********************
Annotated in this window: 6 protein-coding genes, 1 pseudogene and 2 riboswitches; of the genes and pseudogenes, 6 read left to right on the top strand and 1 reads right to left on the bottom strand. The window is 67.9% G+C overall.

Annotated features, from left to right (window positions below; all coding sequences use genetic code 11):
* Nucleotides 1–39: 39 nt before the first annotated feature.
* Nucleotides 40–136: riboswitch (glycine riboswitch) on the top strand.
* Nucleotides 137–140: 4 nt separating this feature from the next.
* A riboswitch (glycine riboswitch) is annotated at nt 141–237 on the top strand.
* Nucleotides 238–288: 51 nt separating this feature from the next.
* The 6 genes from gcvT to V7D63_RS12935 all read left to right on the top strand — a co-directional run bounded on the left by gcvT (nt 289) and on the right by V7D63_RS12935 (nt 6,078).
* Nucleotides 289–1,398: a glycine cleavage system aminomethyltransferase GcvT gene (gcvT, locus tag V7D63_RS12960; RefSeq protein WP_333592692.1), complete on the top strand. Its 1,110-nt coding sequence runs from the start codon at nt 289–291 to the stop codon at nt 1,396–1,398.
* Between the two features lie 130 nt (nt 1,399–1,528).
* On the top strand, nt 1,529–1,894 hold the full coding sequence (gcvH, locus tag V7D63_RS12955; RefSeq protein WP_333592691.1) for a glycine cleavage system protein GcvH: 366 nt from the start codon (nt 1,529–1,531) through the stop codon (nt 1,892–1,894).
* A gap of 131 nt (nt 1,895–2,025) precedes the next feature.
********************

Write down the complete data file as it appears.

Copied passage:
Annotated in this window: 6 protein-coding genes, 1 pseudogene and 2 riboswitches; of the genes and pseudogenes, 6 read left to right on the top strand and 1 reads right to left on the bottom strand. The window is 67.9% G+C overall.

Annotated features, from left to right (window positions below; all coding sequences use genetic code 11):
* Nucleotides 1–39: 39 nt before the first annotated feature.
* Nucleotides 40–136: riboswitch (glycine riboswitch) on the top strand.
* Nucleotides 137–140: 4 nt separating this feature from the next.
* A riboswitch (glycine riboswitch) is annotated at nt 141–237 on the top strand.
* Nucleotides 238–288: 51 nt separating this feature from the next.
* The 6 genes from gcvT to V7D63_RS12935 all read left to right on the top strand — a co-directional run bounded on the left by gcvT (nt 289) and on the right by V7D63_RS12935 (nt 6,078).
* Nucleotides 289–1,398: a glycine cleavage system aminomethyltransferase GcvT gene (gcvT, locus tag V7D63_RS12960; RefSeq protein WP_333592692.1), complete on the top strand. Its 1,110-nt coding sequence runs from the start codon at nt 289–291 to the stop codon at nt 1,396–1,398.
* Between the two features lie 130 nt (nt 1,399–1,528).
* On the top strand, nt 1,529–1,894 hold the full coding sequence (gcvH, locus tag V7D63_RS12955; RefSeq protein WP_333592691.1) for a glycine cleavage system protein GcvH: 366 nt from the start codon (nt 1,529–1,531) through the stop codon (nt 1,892–1,894).
* A gap of 131 nt (nt 1,895–2,025) precedes the next feature.